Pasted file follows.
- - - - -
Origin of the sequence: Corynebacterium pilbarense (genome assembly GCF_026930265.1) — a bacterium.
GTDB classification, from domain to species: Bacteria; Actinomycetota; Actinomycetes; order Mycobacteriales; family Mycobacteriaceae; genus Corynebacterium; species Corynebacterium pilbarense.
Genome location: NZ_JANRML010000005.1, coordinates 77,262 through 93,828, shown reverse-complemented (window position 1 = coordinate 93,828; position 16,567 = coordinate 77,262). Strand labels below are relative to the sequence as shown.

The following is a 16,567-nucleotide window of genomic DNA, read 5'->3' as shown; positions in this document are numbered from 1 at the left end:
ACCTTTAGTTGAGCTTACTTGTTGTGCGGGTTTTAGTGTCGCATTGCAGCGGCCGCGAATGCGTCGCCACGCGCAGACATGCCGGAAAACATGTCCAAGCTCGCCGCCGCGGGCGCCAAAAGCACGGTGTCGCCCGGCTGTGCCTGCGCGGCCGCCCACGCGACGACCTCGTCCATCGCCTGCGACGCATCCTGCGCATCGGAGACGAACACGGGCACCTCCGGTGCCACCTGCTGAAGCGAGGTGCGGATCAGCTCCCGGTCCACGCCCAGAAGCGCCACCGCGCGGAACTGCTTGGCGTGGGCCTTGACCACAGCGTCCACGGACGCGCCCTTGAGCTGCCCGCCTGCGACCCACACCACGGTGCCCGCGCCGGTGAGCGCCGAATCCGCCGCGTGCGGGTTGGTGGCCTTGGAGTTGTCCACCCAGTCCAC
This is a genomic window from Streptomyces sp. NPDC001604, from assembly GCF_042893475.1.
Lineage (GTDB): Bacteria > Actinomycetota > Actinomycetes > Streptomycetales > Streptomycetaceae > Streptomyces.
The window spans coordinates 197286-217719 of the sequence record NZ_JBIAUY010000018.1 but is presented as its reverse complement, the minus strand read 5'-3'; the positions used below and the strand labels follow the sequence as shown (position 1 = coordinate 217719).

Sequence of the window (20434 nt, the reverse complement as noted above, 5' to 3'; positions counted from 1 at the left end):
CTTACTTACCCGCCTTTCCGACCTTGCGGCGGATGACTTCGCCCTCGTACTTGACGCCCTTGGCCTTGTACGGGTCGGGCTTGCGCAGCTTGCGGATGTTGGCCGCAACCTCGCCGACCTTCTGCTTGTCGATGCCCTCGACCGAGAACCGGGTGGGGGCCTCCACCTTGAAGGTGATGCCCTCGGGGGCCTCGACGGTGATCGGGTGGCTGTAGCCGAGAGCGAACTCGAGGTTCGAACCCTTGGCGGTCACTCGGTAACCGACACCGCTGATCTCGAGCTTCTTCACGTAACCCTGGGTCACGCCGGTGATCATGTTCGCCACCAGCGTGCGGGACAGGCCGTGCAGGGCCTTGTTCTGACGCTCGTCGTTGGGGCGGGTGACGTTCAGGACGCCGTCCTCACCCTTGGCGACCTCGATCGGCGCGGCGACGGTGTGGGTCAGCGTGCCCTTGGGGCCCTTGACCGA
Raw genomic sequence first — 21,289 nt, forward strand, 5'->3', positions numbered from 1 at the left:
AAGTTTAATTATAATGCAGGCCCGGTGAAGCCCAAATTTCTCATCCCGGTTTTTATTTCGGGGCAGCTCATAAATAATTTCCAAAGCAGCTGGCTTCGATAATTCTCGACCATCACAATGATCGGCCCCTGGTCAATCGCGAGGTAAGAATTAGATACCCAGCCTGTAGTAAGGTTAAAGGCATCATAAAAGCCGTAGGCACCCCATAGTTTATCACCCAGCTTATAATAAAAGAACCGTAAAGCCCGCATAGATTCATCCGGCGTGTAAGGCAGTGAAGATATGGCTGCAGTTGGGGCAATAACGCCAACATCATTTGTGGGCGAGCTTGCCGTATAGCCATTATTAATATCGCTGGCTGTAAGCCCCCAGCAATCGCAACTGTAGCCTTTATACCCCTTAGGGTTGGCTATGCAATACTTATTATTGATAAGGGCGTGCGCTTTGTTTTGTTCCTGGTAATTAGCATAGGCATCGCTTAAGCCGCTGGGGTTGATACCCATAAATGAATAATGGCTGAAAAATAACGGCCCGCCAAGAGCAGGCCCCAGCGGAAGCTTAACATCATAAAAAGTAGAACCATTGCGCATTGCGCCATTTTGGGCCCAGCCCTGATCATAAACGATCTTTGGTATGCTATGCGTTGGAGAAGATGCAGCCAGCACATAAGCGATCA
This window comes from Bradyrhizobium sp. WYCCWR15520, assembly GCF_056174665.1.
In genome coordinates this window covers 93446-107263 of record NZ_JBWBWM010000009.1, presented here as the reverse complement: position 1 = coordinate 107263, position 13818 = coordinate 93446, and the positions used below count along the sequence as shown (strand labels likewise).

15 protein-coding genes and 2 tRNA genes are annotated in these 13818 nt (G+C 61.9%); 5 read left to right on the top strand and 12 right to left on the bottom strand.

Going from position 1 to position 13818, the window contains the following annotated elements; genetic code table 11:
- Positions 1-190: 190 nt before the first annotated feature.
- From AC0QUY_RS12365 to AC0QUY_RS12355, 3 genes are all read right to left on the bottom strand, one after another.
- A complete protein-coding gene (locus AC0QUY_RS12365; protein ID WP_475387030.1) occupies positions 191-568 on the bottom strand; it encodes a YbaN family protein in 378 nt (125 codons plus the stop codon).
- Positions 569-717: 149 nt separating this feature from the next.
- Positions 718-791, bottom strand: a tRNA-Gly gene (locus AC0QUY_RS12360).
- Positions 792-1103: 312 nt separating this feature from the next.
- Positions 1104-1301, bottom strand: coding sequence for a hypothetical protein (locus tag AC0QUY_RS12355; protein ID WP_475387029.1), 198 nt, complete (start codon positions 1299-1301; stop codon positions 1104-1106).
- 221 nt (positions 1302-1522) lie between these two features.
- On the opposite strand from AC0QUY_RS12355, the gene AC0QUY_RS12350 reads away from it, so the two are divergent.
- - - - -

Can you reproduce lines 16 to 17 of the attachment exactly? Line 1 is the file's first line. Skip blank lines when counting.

Going from position 1 to position 13818, the window contains the following annotated elements; genetic code table 11:
- Positions 1-190: 190 nt before the first annotated feature.